When we enable 8 light sources in the 3DMark 2001SE High Polygon count benchmark, FIC R96P based on the RADEON 9600 PRO processor leaves the rival behind, even though pretty modestly. A similar thing happened with the original RADEON 256 when it managed to work faster than the competing GeForce2 GTS in situations with dramatically increased workload because of numerous light sources.
In DirectX 8.0 Vertex Shader test ATI’s RADEON 9600 PRO (FIC R96P) manages to outrun the GeForce FX 5600 Ultra. There are absolutely no surprises here, as vertex shaders processing has always been the bright side of the whole R300-family of VPUs. Note that performance of the GeForce FX 5600 Ultra (400/800MHz) does not drop significantly as the resolution increases.
The same picture may be noticed in DirectX 8.0 Pixel Shaders benchmark. The advantage of the RADEON 9600 PRO (FIC R96P) gets bigger as the resolution grows.
This is a dramatic failure of GeForce FX 5600 Ultra, really! In fact, this is not at all surprising, as this test uses pixel shaders version 1.4, which is definitely not NVIDIA’s trump. If you take a closer look at the results, you will see that GeForce FX is exactly twice as slow as FIC R96P. Probably the reason is connected with the architectural peculiarities of each graphics chip.
During Dot3 bump mapping the rivals go almost neck and neck.
On the other hand, the RADEON 9600 PRO-based FIC R96P boasts clear leadership in 3DMark03 EMBM benchmarks, however, the gap decreases in high resolutions.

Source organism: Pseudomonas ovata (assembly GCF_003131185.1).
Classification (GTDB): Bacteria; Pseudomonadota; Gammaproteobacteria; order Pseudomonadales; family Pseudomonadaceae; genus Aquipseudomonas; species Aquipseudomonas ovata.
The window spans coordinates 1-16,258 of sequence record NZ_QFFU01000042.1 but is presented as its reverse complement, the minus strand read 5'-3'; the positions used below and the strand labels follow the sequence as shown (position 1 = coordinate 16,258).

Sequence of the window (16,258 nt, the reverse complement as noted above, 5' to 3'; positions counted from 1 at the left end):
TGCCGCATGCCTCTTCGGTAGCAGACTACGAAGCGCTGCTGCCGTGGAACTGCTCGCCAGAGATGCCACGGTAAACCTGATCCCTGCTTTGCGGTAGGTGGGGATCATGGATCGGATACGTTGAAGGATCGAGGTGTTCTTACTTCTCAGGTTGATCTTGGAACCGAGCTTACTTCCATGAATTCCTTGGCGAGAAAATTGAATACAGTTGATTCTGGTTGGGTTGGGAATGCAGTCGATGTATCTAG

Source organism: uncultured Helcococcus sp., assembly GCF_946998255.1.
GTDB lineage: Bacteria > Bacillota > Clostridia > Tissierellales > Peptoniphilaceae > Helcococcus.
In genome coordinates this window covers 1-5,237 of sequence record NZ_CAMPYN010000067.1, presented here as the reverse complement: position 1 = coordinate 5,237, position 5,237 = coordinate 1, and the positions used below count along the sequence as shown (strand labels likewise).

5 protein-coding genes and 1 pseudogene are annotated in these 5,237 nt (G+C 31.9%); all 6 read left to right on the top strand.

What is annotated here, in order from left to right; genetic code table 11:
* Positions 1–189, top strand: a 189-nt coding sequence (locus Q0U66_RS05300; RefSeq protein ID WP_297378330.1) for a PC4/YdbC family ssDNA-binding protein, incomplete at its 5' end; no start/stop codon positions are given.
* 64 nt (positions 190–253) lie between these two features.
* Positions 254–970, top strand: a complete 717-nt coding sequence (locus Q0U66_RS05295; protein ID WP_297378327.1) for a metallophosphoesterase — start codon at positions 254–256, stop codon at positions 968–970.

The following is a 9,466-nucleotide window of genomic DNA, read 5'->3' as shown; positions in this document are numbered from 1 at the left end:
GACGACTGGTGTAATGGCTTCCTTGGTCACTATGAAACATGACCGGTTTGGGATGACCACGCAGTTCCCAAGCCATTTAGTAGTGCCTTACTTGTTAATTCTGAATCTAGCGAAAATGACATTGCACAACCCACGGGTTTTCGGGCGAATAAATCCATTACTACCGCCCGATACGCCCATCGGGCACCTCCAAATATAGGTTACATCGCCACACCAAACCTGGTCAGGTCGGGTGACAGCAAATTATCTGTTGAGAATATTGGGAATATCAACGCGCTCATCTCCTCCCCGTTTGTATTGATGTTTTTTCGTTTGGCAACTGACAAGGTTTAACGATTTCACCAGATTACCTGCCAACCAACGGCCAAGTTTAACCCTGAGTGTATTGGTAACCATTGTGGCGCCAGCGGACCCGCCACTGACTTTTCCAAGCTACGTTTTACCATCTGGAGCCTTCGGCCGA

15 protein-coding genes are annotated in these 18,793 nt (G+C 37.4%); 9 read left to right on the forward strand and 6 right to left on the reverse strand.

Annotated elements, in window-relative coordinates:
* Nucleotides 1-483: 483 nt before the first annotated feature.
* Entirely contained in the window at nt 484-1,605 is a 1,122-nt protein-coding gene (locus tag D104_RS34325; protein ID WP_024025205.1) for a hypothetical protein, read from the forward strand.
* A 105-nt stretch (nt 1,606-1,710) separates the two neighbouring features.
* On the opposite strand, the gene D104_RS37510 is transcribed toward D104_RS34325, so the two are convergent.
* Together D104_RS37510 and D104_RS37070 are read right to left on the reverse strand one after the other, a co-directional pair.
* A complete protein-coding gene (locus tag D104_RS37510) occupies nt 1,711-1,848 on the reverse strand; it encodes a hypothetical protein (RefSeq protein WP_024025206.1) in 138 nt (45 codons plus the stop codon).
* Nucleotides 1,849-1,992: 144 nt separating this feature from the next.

Now let’s pass over to synthetic 3DMark03 tests:
In DirectX 9.0 Vertex Shader benchmark FIC R96P substantially outstrips the competitor once again. Well, architectural peculiarities are not 3DMark dependent, are they?. :)
As you see, FIC R96P on RADEON 9600 PRO works perfectly well with pixel shaders version 2.0, which unfortunately cannot be said about NVIDIA GeForce FX 5600 Ultra. Once we start thinking about the future games, we understand that the today’s generation of NVIDIA’s GPUs will be hardly suitable for them because of the extremely low pixel shaders processing speed. This is just a theoretical test, anyway, but 24fps in 64x480 can never be called an acceptable result. Do you agree?
Ragtroll test is pretty interesting, because it is not only a good performance test for vertex shader unit, but also a well-balanced benchmark for the entire system, as it uses a real physical model for falling trolls, which loads the CPU quite a bit. Both FIC R96P and the GeForce FX 5600 Ultra demonstrate pretty adequate results with RADEON 9600 leading in low resolutions and GeForce FX 5600 Ultra winning in high resolutions.
All in all, 3DMark03 is exactly the place where RADEON 9600 PRO (FIC R96P) shows its best. The results obtained in synthetic benchmarks show very well, which of the two has a more promising future ahead.
In addition to the 3DMark benchmarks, we tested the RADEON 9600 PRO and GeForce FX 5600 Ultra using the software you are already familiar with from our NV35, NV30 and NV31 reviews (see our Video section fot details). The results were fully predictable.